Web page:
TOLEDO, Ohio (AP) -- A child playing with a candle, lighter or matches started an apartment fire that killed six siblings and a cousin, fire investigators announced Tuesday.
The fire started on a mattress in an upstairs bedroom where some of the children were playing Sunday afternoon, fire investigator Andre Tiggs said.
``It was one of the kids,'' he said. ``We knew it was a human act.''
The children, ages six months to 7 years, all died from smoke inhalation.
Six children were found in an upstairs bedroom while an infant was found in a crib. Some were hiding under their beds while others were found in closets.
``They might have been scared,'' fire Chief Michael Bell said. ``Or they might have known they did something wrong and were trying to hide.''
Tests were being conducted to pinpoint the item that caused the fire. Some evidence of the source has been collected, but it was not clear what the item was, Bell said.
Other tests ruled out any electrical items or appliances.
Police were still investigating whether Melinda Ragland, the mother of six of the children, was at home when the fire started.
She has told family members that she was standing just outside her open front door when she noticed smoke coming from upstairs and tried to run back and save them.
The smoke, though, was too much and she had to turn back and run to a neighbor's apartment for help, family members said.
Bell would not comment on the mother's whereabouts at the time.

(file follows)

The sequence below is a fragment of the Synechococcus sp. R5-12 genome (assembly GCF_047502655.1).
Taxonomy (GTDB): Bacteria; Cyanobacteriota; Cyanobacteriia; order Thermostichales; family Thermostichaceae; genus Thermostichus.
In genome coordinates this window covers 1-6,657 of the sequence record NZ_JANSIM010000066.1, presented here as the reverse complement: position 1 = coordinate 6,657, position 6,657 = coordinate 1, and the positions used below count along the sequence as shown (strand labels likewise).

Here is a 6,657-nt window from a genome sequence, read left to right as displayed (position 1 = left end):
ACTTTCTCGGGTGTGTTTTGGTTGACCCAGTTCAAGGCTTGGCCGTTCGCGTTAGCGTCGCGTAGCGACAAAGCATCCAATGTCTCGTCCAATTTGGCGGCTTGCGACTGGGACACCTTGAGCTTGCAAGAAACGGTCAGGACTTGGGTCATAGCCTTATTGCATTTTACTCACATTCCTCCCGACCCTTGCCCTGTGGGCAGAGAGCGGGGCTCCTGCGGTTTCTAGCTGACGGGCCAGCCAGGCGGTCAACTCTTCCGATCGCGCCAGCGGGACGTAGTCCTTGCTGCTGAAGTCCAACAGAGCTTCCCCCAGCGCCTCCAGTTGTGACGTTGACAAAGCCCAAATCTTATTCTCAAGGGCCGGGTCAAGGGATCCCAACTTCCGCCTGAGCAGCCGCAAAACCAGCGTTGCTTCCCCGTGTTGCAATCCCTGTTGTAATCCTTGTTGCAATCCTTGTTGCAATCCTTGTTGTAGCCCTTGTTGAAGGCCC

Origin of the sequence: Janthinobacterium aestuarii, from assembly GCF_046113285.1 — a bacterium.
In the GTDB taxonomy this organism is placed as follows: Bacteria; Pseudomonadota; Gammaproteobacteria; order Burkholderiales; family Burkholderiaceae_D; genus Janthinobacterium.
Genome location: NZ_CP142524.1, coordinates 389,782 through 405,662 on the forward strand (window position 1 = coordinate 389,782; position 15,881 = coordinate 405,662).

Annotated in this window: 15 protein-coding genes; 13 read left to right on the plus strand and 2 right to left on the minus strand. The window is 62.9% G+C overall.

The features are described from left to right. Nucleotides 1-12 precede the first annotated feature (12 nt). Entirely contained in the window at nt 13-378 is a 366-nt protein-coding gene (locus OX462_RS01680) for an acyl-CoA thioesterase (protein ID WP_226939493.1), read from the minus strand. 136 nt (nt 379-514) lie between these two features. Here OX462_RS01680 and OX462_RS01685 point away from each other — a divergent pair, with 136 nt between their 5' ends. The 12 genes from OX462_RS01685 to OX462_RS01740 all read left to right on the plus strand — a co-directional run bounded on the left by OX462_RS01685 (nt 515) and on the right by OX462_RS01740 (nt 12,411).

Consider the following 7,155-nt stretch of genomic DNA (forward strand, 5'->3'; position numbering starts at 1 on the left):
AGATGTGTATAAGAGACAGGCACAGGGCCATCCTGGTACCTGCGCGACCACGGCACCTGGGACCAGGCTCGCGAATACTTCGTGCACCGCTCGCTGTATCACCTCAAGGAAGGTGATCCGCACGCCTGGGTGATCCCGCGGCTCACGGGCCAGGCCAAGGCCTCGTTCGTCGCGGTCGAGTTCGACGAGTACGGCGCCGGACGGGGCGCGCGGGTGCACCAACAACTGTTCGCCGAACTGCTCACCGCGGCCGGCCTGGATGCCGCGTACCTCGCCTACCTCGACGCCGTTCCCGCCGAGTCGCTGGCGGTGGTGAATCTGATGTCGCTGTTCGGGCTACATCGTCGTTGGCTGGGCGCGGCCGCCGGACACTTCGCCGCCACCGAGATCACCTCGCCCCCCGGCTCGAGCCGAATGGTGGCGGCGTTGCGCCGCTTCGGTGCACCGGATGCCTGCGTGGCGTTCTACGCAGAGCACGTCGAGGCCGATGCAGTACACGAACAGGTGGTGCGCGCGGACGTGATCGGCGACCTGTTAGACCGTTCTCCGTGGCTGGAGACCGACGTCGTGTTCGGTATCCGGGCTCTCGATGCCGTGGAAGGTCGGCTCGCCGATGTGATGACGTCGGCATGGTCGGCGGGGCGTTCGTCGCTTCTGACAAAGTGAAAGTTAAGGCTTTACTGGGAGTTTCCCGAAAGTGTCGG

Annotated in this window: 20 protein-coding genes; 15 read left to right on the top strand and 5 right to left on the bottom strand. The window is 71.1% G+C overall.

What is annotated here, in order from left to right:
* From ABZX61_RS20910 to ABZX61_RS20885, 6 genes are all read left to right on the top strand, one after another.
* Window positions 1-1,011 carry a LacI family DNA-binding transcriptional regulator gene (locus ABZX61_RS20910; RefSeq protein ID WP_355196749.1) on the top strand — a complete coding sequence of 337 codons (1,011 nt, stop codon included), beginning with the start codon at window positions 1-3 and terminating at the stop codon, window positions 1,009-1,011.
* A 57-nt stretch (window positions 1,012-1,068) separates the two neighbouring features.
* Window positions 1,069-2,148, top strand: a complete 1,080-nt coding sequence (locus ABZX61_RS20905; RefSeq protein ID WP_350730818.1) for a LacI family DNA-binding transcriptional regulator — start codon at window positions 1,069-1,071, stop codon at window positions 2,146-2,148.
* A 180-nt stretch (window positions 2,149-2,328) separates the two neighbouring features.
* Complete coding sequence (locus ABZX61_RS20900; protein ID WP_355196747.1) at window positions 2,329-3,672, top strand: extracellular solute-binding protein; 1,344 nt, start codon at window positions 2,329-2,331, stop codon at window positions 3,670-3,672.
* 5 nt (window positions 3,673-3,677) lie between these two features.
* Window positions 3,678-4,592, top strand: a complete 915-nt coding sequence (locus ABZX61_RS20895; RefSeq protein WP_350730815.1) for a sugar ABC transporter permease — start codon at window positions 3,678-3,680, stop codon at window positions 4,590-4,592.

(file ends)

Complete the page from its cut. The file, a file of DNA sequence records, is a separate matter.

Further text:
Investigators have determined that a smoke detector on the second floor was working but that an alarm on the first floor had been tampered with and did not work.
Bell said that if the children had been trained on how to get out of a fire, they could have survived. Investigators have said that the fire was not extremely fast moving.
At least three people in the neighborhood tried to get upstairs to help but were unable to get to the youngsters.
The victims were five sisters - Tanija Sanders, 7 months; Talia Sanders, 1; Terri Sanders, 6; Brionna McCullough 2; and Teairia McCullough, 7; their brother, Brian McCullough, 5; and a girl cousin, Quanisha Kirk, 7, family members said.
Family and friends said the children loved singing, riding bicycles, going bowling or to the movies together.
Their funeral is Saturday.
At least two funeral homes in Toledo have offered to donate their services to the family and the city will give them cemetery plots for all of the children.